Friday, June 14th, 2019
Credit cards can help make shopping for your everyday purchases as easy as a tap, click or swipe. But with that convenience come a few potential risks—to your money, your credit and your reputation.
Luckily, there are things you can do to help protect your credit cards and your credit from loss, theft or fraud.
To help protect against credit card fraud and identity theft, the key precautions are to pay attention to where and how you use your credit cards and to be careful to not disclose your personal information or other information that can be used to identify you like a PIN or password.
“Most credit card fraud is transactional in nature which may occur online," says Cyrus Hojjati, Senior Manager, Fraud Governance and Operations at Tangerine. And although avoiding suspicious or insecure sites is smart, not all credit card fraud is driven by compromised out of country or unknown sites.
“Using public Wi-Fi for any credit card financial transactions may compromise your credit card numbers if there is spyware or malware present—even if you're dealing with reputable merchants at local sites" says Hojjati.
Consumers can help to protect themselves by being cautious when inputting personal and other banking information on public Wi-Fi. It's important to use trusted Wi-Fi locations.
“Mobile banking and online credit card transactions are definitely the way of the future, and the banks have great security and cybersecurity measures to support them, but customers also need to be vigilant in making sure they're aware of where they're shopping and how they're processing their transactions," says Hojjati.
It's great to connect with family and friends on social media, but information like your name, date of birth and address are all fraudsters sometimes need to open a credit card account under your name.
“While new processes make it harder for fraudsters to do this, it's still taking place and a lot of that comes from compromises people make by sharing certain information online," says Hojjati.
We'd recommend that to help protect yourself, avoid sharing information like your complete date of birth on Facebook or other social media (omit the year, for example) and set your privacy settings to ensure that only people in your invited network have access to your profile and postings.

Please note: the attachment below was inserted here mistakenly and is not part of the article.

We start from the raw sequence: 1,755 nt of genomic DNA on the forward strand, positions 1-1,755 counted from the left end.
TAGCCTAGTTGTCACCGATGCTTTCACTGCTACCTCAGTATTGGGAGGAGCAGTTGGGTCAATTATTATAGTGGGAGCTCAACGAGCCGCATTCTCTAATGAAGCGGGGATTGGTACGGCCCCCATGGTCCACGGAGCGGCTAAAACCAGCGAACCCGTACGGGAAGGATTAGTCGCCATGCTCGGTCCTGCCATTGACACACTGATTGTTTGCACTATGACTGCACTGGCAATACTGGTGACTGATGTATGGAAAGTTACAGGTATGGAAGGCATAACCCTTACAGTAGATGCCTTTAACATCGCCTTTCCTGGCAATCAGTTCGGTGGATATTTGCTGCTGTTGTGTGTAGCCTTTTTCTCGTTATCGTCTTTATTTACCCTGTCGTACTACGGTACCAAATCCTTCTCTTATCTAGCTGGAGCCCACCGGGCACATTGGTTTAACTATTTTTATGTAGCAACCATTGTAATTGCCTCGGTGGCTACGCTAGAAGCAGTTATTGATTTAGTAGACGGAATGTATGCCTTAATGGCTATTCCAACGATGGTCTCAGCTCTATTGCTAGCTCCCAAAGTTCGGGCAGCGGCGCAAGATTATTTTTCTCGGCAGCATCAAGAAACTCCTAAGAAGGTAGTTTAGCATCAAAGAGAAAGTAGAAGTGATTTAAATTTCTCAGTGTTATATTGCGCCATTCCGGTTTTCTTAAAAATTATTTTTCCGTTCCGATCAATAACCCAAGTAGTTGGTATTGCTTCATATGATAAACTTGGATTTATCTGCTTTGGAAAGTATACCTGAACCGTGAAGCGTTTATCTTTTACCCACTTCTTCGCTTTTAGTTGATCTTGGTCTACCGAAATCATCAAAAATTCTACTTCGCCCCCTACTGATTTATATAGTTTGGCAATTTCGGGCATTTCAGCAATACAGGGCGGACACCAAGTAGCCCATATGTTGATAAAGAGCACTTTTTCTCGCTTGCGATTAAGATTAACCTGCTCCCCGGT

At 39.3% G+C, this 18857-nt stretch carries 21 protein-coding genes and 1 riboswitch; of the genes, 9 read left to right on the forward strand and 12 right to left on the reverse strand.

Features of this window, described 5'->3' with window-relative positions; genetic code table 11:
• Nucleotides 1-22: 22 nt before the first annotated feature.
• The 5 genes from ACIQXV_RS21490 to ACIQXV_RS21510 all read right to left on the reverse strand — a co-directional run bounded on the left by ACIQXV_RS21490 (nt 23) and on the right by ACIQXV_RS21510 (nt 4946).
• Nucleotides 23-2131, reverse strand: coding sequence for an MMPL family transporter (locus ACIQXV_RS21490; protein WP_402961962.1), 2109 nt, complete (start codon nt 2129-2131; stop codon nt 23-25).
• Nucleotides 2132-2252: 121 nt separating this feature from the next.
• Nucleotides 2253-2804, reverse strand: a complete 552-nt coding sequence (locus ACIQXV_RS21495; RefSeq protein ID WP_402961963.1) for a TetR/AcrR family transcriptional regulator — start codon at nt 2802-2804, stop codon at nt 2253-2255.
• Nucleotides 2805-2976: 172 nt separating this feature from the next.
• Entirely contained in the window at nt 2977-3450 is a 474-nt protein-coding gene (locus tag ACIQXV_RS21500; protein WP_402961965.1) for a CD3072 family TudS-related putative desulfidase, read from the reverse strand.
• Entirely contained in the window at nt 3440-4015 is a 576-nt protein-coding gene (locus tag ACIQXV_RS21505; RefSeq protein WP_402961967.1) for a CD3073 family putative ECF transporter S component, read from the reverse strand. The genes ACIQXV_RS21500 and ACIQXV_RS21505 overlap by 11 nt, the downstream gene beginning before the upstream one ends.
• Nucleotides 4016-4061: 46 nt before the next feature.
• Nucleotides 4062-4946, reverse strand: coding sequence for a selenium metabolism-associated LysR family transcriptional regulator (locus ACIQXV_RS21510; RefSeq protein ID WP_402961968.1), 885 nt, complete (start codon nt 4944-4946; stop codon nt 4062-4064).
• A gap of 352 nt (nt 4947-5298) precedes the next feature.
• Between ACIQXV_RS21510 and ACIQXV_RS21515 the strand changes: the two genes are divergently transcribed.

Customers need to continue to be aware of not falling for phishing emails and phone scams—like fake phone messages claiming they're from the Canada Revenue Agency. But these aren't the only ways that email and phone scams can occur. Before letting down your guard, remember that if scammers can't succeed one way, they'll try another.
Over 3,000 Canadians have fallen victim to the latest low interest credit card phone scam. An agent calls and offers to lower your credit card interest rate in exchange for a one-time fee. If you accept the offer, the agent asks to verify your credit card number, expiry date and security code. By disclosing this, the cardholder gives the fraudster valuable information to sell to people looking to commit identity theft—and could be charged several hundred or thousands of dollars.
To protect yourself, never give out any personal information over the phone without knowing who you're dealing with and taking steps to confirm that. “If they state that they're calling from a certain bank, you can ask for a call back and reference number, and then you should call the number that you have for that bank, if you bank with them, to verify whether the caller is legitimate," says Hojjati.
If you want to discuss lowering your credit card interest rate or other options if you are struggling with credit, talk to your bank that issued you the card first.
When travelling, take extra precautions with your credit cards by either keeping them on you or in a secure location like a locked hotel safe that you only have the password for.
Customers can notify their banks when they're travelling so the bank can flag any suspicious transactions, and follow the same precautions as you would when using your card locally.
PIN security is critical to protecting your credit cards. Don't share your PIN with anyone. “If you lose your card or someone steals it, you could be responsible under your cardholder agreement if the bank finds you didn't take proper steps to safeguard your PIN or card or report either of them lost or stolen as soon as you are aware of that ," says Hojjati.
You can give would-be fraudsters a run for their money by inventing a PIN that's hard to figure out or can't be easily guessed. “Try to come up with one that isn't aligned with anything obvious like your date of birth, address, or name of a family member or pet," suggests Hojjati.
Finally, report any lost or stolen credit cards—as well as unauthorized transactions—to your financial institution immediately. That means you should review your statements and account history regularly and promptly. Financial institutions will not typically hold customers responsible for unauthorized credit card purchases unless the customer has not followed the terms of their cardholder agreement, which generally includes this obligation of the cardholder to report these matters to the bank.
As an extra precaution, you can sign up for activity alerts with your card issuing institution and activity alerts with either your bank and/or credit reporting agency to monitor inquiries on your credit profile.